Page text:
Once, in a cottage above the cliffs on the Dark Sea of Darkness, there lived three children and their trusty dog Nugget. Janner Igiby, his brother Tink, their crippled sister Leeli are gifted children as all children are, loved well by a noble mother and ex-pirate grandfather. But they will need all their gifts and all that love to survive the evil pursuit of the venomous Fangs of Dang who have crossed the dark sea to rule the land with malice and pursue the Igibys who hold the secret to the lost legend and jewels of good King Wingfeather of the Shining Isle of Anniera.

Andrew Peterson spins a quirky and riveting tale of the Igibys’ extraordinary journey from Glipwood’s Dragon Day Festival and a secret hidden in the Books and Crannies Bookstore, past the terrifying Black Carriage, clutches of the horned hounds and loathsome toothy cows surrounding AnkleJelly Manor, through the Glipwood Forest and mysterious treehouse of Peet the Sock Man (known for a little softshoe and wearing tattered socks on his hands and arms), to the very edge of the Ice Prairies.

Full of characters rich in heart, smarts, and courage, On the Edge of the Dark Sea of Darkness presents a world of wonder and a tale children of all ages will cherish, families can read aloud, and readers’ groups are sure to discuss for its layers of meaning about life’s true treasure and tangle of the beautiful and horrible, temporal and eternal, and good and bad. (Taken from Goodreads)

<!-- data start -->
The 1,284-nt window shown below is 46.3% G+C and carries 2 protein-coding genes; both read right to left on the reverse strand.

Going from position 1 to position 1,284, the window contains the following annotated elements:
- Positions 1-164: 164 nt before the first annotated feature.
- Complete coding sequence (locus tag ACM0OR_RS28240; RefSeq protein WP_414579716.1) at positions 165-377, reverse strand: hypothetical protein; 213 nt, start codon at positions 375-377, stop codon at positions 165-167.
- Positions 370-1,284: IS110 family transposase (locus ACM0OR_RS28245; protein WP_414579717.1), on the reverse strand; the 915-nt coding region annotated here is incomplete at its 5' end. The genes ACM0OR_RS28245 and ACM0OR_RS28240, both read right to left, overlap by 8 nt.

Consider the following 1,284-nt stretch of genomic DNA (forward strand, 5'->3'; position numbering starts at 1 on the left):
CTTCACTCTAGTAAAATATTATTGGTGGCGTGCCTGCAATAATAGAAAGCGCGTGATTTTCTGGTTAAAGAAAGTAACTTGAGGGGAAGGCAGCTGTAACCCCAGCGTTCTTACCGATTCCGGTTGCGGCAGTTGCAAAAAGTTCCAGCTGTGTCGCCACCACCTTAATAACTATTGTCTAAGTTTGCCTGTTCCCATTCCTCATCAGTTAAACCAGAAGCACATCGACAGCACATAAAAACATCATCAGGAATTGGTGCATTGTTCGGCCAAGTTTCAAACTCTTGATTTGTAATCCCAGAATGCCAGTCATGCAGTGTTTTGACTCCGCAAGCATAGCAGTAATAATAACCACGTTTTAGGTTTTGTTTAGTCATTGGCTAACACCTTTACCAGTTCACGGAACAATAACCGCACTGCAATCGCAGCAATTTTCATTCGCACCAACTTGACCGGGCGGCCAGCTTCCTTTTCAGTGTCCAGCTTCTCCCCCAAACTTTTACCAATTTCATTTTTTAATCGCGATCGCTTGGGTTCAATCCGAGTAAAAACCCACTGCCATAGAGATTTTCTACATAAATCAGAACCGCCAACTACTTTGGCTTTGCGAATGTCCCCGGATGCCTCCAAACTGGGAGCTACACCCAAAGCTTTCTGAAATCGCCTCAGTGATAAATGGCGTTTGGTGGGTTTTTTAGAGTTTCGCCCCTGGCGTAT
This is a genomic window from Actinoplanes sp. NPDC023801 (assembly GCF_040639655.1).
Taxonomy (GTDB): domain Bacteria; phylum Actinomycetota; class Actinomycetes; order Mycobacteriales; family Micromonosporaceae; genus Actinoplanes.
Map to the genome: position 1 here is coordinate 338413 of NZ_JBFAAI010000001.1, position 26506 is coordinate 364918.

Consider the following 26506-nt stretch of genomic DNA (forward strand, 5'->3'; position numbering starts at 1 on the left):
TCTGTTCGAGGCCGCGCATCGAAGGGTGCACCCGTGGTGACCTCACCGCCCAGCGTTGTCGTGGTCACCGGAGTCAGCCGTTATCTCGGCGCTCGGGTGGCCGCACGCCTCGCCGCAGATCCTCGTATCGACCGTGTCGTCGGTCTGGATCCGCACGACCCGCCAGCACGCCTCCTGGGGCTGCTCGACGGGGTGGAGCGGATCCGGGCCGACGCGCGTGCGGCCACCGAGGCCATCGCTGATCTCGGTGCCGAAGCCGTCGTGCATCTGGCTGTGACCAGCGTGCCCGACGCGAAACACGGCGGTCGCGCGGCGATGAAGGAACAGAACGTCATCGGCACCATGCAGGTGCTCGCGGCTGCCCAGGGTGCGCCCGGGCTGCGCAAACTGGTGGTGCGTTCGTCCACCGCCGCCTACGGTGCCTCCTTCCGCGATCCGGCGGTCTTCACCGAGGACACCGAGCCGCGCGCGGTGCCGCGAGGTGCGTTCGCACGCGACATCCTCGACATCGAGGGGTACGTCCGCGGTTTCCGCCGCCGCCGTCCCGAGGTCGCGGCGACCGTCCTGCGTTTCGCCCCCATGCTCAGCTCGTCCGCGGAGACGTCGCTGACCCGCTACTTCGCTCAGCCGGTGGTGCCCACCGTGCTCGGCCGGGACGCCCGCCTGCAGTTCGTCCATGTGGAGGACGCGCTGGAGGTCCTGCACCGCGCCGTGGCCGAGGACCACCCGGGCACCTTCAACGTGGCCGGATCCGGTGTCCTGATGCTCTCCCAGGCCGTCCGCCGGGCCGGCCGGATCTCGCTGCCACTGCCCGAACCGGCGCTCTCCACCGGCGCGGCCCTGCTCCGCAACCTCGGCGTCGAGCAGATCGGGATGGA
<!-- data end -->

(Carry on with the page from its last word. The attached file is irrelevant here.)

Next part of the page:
THE SECRET OF ZOOM by Lynne Jonell

Imagination and suspense combine to create this fantastical novel. I read this book so many times. Jonell so effortlessly taps into that childlike imagination and turns it into carefully crafted stories. There is some more intense content (children get trapped in a garbage truck), but it is all addressed lightheartedly and everything is clean.